Sie sind auf Seite 1von 11

I recently stumbled across your great little forum and thought I'd share my stoves with you.

The design is not classic rocket stove but includes elements of it. It's a horizontal front load, batch fed, mass stove with cook top. Now on it's 5th winter and going strong. ;D

With bypass flap open it can even be used as a classic open fire

The initial construction: I changed the top after the first trial - rising it another 3 inches and moved the bypass flap to the right hand side.

Two years ago I built another one for a friend who is a carpenter, and in return he made me a set of reusable wooden moulds to cast the refractory core in pieces that slot together. It was going to be tiled but hasn't happened so far. The door and ashbox (bottom right hand side end) has yet to be made - for a door he's still using the metal plate held up by a brick that I used for the first few years.

Top View (without metal top on): Firebox throat / riser on right, bypass flap opening to chimney in centre (flap not installed), contraflow down channel on left drops down below firebox level and travels around anti-clockwise under four bell chambers before exiting up the chimney (centre).

Thanks, that's a nice change from the usual blank expressions I get from most visitors when I try to explain how it works The dimensions are: Outside size inc metal: Length 40-1/2" X Width 22-1/2" Height 33-1/2" Firebox: Width 12" X Height 12" X Depth 15-1/2" I dont have a flue thermometer so I'm not sure of the flue temps, though I can touch it for about a second without burning my hand even at the hottest part of the burn cycle, and it's single skin stainless pipe. The purple tempering colours you can see on it are from when the bypass flap is open for lighting and the flames sometimes go up it. I played with various designs on paper over several years before I settled on this. I wanted something efficient, that I could cook on, use as an open fire if I wanted, build in my cabin without major under floor work and not look out of place. The metal acts as its second skin, allowing it to expand and contract while helping hold it all together. I initially wanted to use copper sheet on the sides and back but couldn't afford it at the time - shame, as I still think polished copper would really look great on it. The materials list I kept when I built it came out as:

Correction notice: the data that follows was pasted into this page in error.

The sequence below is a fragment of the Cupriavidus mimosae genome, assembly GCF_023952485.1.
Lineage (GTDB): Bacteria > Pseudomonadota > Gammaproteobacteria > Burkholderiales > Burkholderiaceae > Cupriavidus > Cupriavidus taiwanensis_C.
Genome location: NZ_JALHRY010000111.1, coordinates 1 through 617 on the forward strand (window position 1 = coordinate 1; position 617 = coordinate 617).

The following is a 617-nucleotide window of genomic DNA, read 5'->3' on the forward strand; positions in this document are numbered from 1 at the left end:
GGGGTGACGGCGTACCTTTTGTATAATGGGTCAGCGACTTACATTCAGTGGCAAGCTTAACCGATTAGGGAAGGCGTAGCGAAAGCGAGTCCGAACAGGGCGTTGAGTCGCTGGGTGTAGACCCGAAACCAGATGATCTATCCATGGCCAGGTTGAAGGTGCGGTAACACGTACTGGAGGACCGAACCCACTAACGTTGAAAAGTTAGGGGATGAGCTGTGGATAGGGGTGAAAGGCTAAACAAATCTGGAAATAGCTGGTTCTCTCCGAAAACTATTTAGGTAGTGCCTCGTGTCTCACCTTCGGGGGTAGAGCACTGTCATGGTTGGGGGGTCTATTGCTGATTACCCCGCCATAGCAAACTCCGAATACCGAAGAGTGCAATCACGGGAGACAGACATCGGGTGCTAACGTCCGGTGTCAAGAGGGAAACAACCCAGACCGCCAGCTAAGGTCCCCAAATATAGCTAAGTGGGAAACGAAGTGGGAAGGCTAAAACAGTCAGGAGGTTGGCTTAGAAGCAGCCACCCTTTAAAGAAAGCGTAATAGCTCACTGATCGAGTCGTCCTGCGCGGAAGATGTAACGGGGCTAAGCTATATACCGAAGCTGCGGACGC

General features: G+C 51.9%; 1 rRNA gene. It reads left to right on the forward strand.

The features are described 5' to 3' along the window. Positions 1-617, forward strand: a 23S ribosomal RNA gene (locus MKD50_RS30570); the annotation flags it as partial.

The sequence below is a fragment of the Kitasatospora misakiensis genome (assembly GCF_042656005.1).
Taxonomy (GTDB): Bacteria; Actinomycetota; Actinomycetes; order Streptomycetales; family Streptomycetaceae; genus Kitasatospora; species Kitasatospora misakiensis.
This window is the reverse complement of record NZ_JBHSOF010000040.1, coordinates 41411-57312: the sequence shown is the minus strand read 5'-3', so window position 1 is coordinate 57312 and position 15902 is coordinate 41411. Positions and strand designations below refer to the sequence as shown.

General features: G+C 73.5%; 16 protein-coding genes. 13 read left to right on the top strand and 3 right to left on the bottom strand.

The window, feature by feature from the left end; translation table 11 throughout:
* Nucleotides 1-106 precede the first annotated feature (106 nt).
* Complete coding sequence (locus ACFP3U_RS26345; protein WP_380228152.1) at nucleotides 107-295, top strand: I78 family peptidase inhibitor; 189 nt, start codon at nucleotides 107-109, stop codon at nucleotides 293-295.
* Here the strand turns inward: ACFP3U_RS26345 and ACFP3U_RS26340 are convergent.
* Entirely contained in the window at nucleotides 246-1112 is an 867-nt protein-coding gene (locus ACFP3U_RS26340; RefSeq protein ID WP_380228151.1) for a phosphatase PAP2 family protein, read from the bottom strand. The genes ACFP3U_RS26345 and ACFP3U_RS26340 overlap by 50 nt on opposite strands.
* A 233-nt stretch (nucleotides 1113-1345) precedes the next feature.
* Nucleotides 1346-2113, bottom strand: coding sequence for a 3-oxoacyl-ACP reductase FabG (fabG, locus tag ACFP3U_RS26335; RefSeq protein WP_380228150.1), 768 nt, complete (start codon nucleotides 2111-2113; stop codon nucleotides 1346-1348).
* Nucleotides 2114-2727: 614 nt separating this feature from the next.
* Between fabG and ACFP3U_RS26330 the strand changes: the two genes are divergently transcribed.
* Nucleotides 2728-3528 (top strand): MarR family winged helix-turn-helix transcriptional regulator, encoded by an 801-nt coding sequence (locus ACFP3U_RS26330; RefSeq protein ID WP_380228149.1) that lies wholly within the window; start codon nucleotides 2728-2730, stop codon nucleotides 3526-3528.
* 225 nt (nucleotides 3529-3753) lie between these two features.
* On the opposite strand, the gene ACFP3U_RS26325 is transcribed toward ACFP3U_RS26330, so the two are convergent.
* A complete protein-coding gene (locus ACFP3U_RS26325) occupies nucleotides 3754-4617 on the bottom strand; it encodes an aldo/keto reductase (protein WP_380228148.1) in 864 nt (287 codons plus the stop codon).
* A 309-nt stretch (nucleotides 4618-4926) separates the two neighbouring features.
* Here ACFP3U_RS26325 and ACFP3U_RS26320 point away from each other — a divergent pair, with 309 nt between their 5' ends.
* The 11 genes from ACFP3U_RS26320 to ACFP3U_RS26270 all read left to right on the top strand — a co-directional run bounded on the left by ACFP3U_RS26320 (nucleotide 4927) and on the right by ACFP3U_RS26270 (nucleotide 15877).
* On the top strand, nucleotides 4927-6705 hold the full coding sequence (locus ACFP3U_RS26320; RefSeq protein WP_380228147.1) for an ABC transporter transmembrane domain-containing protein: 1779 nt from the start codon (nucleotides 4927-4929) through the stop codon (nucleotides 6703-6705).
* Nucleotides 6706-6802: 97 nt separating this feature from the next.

*************************************************** 101 Standard Firebricks 35 Old Red Bricks 1 Sack Castable Refractory Cement 3 Sacks Fireclay Steel: Plate steel: for top 1015mm x 545mm (5mm) for sides 2 @ 21 1/4" x 33" (3mm) for back 39 1/2" x 33" (3mm) Angle iron (40mm x 5mm): for top 2 @ 40 1/2" & 2 @ 22" for vertical sides 4 @ 32" Plus Door, Ash pan, damper flap etc. ***************************************************** The door glass is an 8" Pyrex oven casserole dish lid. Here's a couple of better daylight pics from today.